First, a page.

King. I would, I had; so I had broke thy pate, And ask'd thee mercy for't. Laf. Goodfaith, across: but, my good Lord,

'tis thus; Will you

be cur’d of your infirmity? Laf. O, will you eat no grapes, my royal fox? Yes, but you will, my noble grapes; an if My royal fox could reach them : (12) I have seen a

That's able to breathe life into a stone;
Quicken a rock, and make you dance Canary
With sprightly fire and motion; whose fimple touch
Is powerful to araise King Pepin, nay,
To give great Charlemain a pen in's hand,
And write to Her a love-line.

King. What her is this?
Laf. Why, Doctor-fhe: my Lord, there's one ar-

If you will see her : now, by my faith and honour,
If seriously I may convey my thoughts
In this my light deliverance, I have spoke
With one, that in her sex, her years, profession,
Wisdom and constancy, hath amaz'd me more

King. No.

(12) I have seen a Medecine,] Lafeu does not mean that he has seen a Remedy, but a Person bringing such Remedy. I therefore imagine, our Author used the French Word, Medecin, i. e. a Physician ; this agrees with what he subjoins immediately in Reply to the King, Why, Doctor-She; and write to her a Love-line.


Than I dare blame my weakness : will you see her;
For that is her Demand, and know her business?
That done, laugh well at me.

King. Now, good Lafeu,
Bring in the admiration, that we with thee
May spend our wonder too, or take off thine,
By wond'ring how thou took'st it.

Laf. Nay, I'll fit you,
And not be all day neither.

[Exit Lafeu. King. Thus he his special Nothing ever prologues. Laf. [Returns.] Nay, come your ways.

[Bringing in Helena. King. This haste hath wings, indeed.

Laf. Nay, come your ways, This is his Majesty, say your mind to him; A traitor you do look like; but such traitors His Majesty seldom fears; I'm Cressid's Uncle, That dare leave two together ; fare you well. [Exit.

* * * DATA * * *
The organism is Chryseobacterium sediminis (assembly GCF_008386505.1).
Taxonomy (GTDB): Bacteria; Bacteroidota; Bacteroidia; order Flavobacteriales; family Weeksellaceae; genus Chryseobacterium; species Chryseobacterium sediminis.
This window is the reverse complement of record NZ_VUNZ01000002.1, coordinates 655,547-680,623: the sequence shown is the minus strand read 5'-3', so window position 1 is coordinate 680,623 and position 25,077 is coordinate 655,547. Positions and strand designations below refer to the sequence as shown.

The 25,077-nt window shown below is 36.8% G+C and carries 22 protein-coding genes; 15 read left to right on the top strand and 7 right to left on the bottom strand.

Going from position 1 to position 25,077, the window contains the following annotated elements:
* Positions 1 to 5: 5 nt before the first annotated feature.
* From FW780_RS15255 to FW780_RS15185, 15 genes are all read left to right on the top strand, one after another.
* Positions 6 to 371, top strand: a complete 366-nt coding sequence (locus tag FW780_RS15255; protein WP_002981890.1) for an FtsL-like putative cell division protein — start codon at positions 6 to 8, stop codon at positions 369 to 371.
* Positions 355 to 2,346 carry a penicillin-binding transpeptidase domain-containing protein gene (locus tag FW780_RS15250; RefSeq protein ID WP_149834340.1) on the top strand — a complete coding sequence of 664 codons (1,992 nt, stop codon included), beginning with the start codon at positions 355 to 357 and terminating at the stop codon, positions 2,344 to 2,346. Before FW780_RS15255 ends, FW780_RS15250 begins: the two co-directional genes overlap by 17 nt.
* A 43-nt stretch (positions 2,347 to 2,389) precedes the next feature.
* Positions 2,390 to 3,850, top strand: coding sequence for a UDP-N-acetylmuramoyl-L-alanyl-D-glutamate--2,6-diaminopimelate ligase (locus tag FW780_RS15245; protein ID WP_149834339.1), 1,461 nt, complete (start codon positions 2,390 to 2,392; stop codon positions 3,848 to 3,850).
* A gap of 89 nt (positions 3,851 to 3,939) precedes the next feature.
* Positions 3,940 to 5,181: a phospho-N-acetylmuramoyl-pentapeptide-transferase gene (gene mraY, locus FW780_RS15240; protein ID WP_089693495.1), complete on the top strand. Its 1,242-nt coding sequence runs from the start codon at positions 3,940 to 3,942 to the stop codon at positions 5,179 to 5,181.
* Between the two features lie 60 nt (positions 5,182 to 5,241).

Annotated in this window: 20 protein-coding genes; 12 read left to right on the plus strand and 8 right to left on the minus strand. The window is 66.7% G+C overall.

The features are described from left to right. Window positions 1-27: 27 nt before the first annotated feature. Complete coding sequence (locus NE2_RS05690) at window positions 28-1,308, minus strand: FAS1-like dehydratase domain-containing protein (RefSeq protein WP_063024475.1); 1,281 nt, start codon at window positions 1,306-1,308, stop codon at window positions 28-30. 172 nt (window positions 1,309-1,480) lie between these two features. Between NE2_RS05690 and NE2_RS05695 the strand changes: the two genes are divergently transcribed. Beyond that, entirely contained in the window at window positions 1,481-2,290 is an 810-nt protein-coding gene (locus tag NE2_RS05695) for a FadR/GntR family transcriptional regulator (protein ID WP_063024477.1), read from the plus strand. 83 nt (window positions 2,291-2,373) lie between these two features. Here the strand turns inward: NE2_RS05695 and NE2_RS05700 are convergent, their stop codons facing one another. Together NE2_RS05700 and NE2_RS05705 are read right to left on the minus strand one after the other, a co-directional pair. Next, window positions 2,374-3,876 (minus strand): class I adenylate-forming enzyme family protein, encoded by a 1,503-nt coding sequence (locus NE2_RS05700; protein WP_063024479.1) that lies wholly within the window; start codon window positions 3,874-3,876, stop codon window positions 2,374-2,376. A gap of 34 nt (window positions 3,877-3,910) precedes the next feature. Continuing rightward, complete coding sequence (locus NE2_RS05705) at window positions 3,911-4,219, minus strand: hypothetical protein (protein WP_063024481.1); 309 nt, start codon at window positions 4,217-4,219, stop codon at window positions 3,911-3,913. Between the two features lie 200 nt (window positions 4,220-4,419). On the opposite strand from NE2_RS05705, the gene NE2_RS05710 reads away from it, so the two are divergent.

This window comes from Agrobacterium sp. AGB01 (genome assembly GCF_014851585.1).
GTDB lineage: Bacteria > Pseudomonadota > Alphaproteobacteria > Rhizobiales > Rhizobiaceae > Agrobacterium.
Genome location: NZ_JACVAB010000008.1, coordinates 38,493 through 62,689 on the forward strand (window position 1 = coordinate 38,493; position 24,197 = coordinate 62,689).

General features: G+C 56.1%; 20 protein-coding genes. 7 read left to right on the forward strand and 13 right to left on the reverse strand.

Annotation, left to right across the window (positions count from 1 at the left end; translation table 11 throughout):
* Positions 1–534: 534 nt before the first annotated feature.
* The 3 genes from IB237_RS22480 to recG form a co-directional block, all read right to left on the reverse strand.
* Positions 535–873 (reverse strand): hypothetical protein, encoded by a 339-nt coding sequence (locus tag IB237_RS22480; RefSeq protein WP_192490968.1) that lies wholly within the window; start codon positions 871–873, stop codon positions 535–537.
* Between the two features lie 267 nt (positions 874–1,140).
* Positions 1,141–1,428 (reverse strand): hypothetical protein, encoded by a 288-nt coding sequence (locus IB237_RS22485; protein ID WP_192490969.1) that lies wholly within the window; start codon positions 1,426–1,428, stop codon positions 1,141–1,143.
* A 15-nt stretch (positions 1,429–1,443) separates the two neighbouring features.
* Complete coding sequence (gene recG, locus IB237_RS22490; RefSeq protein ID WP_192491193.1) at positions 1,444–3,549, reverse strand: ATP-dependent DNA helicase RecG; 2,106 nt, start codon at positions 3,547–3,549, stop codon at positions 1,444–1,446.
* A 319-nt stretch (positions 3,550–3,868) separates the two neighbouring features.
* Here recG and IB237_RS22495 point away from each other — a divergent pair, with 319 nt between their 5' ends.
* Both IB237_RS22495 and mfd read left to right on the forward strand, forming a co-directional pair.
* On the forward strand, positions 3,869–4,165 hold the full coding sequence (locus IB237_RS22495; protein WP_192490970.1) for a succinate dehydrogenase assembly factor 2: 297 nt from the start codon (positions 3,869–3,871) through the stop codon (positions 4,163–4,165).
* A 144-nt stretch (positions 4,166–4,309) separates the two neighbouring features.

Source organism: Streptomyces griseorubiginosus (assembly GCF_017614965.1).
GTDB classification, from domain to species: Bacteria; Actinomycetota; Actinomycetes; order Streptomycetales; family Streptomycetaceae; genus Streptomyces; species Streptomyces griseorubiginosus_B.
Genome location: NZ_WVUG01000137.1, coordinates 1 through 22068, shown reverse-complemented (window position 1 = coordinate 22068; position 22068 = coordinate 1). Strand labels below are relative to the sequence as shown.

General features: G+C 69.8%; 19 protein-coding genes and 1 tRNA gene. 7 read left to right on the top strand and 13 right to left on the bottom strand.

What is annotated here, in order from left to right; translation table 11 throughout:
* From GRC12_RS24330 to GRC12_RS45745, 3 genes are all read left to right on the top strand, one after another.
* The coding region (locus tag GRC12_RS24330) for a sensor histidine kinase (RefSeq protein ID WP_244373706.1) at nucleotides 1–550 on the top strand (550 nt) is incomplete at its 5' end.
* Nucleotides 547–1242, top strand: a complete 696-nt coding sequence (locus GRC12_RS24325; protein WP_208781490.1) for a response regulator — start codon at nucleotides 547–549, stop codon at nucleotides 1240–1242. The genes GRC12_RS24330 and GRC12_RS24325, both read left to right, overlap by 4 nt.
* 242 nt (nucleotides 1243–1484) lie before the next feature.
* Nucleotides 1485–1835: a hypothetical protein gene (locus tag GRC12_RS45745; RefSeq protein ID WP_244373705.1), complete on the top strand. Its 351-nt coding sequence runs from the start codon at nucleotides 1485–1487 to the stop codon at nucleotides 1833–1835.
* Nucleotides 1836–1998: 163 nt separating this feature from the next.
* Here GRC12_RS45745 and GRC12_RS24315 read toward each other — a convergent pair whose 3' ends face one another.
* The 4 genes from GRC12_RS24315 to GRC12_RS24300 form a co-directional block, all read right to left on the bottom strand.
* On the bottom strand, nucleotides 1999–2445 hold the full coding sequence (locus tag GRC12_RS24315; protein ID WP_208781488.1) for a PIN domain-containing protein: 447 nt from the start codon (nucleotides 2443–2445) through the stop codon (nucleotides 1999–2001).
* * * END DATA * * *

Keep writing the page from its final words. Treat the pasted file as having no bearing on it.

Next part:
King. Now, fair One, do's your business follow us?

Hel. Ay, my good Lord.
Gerard de Narbon was my Father,
In what he did profess, well found.

King. I knew him.

Hel. The rather will I spare my praise towards him;
Knowing him, is enough : on's bed of death
Many Receipts he gave me, chiefly one,
Which as the deareit issue of his practice,
And of his old experience th’only Darling,
He bade me store up, as a triple eye,
Safer than mine own two: more dear I have so ;
And hearing your high Majesty is touch'd
With that malignant cause, wherein the honour
Of my dear Father's gift stands chief in power,
I come to tender it, and my appliance,
With all bound humbleness.

King. We thank you, Maiden ;
But may not be so credulous of Cure,
When our most learned Doctors leave us ; and
The congregated College have concluded,
That labouring Art can never ransome Nature


From her unaidable eftate: we must not
So stain our judgment, or corrupt our hope,
To prostitute our paft-cure malady
To empericks, or to diffever so
Our great felf and our credit, to esteem
A senseless help, when help past sense we deem.

Hel. My duty then shall pay me for my pains;
I will no more enforce mine office on you;
Humbly intreating from your royal thoughts
A modeft one to bear me back again.

King. I cannot give thee less, to be call'd grateful ;
Thou thought'st to help me, and such thanks I give,
As one near death to those that wish him live;
But what at full I know, thou know'st no part;
I knowing all my peril, thou no art.

Hel. What I can do, can do no hurt to try, Since you set up your Rest 'gainst remedy: He that of greatest works is finisher, Oft does them by the weakest minifter: So holy Writ in Babes hath judgment shown, When Judges have been Babes; great floods have flown, From simple sources; and great seas have dry'd, When Mír'cles have by th greatest been deny'd. Oft expectation fails, and most oft there Where most it promises : and oft it hits Where hope is coldest, and despair most fits.

King. I must not hear thee ; fare thee well, kind Thy pains, not us’d, must by thy self be paid : Proffers, not took, reap thanks for their reward.

Hel. Inspired merit so by breath is barr'd:
It is not so with him that all things knows,
As 'tis with us, that square our guess by shows:
But most it is presumption in us, when
The help of heav'n we count the act of men.
Dear Sir, to my endeavours give consent,
Of heav'n, not me, make an experiment.
I am not an impoftor, that proclaim
My self against the level of mine aim,